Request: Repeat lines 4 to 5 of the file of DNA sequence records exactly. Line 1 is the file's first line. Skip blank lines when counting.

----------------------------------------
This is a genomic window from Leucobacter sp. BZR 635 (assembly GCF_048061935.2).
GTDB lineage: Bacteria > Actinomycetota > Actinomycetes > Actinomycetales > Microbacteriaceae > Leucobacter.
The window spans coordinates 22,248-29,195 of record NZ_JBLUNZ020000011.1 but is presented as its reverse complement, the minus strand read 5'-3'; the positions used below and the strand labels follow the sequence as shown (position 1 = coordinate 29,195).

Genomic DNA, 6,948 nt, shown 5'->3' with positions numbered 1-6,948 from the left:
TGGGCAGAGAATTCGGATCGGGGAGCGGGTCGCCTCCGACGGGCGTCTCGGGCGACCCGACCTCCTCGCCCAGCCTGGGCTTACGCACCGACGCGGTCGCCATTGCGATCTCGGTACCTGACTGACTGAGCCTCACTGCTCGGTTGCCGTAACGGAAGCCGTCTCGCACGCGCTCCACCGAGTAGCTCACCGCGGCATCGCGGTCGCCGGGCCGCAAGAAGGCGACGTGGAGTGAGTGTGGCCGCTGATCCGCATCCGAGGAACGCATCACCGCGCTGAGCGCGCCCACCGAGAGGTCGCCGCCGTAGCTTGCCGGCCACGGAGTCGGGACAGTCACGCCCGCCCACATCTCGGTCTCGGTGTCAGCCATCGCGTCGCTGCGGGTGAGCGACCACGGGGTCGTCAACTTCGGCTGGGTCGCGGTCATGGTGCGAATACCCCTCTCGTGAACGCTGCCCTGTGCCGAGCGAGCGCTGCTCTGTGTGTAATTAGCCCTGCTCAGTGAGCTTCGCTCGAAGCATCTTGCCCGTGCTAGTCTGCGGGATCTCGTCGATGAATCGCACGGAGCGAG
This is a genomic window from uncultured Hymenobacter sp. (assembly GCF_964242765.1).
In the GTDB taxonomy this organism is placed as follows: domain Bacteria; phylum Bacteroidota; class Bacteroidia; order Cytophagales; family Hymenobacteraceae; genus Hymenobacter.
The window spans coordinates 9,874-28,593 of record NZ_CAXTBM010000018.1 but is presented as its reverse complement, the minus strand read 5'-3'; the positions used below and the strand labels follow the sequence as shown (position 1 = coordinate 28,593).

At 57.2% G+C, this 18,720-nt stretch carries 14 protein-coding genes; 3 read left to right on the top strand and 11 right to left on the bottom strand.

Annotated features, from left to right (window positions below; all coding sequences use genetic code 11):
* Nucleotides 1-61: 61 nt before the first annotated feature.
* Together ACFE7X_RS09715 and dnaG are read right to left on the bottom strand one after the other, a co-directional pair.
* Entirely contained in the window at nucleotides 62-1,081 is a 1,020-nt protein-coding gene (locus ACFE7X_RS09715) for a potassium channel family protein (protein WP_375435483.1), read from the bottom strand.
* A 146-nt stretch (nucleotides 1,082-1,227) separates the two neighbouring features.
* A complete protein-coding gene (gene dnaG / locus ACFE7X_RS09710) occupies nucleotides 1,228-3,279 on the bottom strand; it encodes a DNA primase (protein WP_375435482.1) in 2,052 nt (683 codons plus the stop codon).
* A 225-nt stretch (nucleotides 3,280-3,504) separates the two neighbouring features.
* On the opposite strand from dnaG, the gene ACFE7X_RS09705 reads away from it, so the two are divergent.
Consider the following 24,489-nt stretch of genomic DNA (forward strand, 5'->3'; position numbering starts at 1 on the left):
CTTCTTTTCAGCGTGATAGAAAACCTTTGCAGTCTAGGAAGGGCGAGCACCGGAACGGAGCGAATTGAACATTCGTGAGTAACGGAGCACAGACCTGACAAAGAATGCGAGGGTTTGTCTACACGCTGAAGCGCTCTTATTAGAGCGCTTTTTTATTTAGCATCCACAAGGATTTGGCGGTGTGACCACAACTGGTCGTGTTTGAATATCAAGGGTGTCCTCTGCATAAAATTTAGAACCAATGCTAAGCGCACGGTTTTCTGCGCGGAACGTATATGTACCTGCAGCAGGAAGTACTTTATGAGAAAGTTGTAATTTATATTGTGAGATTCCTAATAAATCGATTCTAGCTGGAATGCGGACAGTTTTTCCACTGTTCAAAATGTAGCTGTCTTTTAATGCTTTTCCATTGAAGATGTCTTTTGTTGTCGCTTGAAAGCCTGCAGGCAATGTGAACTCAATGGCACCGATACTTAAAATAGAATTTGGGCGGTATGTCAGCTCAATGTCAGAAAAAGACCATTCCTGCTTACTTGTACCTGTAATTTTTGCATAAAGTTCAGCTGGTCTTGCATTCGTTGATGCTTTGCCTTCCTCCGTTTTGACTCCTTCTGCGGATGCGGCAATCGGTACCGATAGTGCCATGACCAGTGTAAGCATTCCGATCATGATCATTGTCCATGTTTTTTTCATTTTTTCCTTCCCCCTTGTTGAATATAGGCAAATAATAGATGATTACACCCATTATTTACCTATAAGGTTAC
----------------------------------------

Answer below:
Genomic DNA, 6,948 nt, shown 5'->3' with positions numbered 1-6,948 from the left:
TGGGCAGAGAATTCGGATCGGGGAGCGGGTCGCCTCCGACGGGCGTCTCGGGCGACCCGACCTCCTCGCCCAGCCTGGGCTTACGCACCGACGCGGTCGCCATTGCGATCTCGGTACCTGACTGACTGAGCCTCACTGCTCGGTTGCCGTAACGGAAGCCGTCTCGCACGCGCTCCACCGAGTAGCTCACCGCGGCATCGCGGTCGCCGGGCCGCAAGAAGGCGACGTGGAGTGAGTGTGGCCGCTGATCCGCATCCGAGGAACGCATCACCGCGCTGAGCGCGCCCACCGAGAGGTCGCCGCCGTAGCTTGCCGGCCACGGAGTCGGGACAGTCACGCCCGCCCACATCTCGGTCTCGGTGTCAGCCATCGCGTCGCTGCGGGTGAGCGACCACGGGGTCGTCAACTTCGGCTGGGTCGCGGTCATGGTGCGAATACCCCTCTCGTGAACGCTGCCCTGTGCCGAGCGAGCGCTGCTCTGTGTGTAATTAGCCCTGCTCAGTGAGCTTCGCTCGAAGCATCTTGCCCGTGCTAGTCTGCGGGATCTCGTCGATGAATCGCACGGAGCGAG